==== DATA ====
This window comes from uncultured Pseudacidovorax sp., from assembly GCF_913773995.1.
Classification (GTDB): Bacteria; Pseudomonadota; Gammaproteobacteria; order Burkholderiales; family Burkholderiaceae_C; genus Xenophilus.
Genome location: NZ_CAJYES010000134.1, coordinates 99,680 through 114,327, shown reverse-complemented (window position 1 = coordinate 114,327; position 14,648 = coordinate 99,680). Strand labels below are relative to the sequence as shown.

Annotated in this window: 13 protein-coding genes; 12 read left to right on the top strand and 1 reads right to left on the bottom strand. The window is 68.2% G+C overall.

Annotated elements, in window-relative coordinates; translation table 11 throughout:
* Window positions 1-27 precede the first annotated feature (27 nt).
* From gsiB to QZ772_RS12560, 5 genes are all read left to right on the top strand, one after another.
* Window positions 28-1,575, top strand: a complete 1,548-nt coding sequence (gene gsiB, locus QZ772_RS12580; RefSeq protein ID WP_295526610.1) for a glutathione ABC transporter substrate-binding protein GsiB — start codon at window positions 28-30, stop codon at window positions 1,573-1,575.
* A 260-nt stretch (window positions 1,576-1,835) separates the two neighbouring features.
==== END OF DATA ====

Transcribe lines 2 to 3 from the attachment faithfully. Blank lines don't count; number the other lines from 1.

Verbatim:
Classification (GTDB): Bacteria; Pseudomonadota; Gammaproteobacteria; order Burkholderiales; family Burkholderiaceae_C; genus Xenophilus.
Genome location: NZ_CAJYES010000134.1, coordinates 99,680 through 114,327, shown reverse-complemented (window position 1 = coordinate 114,327; position 14,648 = coordinate 99,680). Strand labels below are relative to the sequence as shown.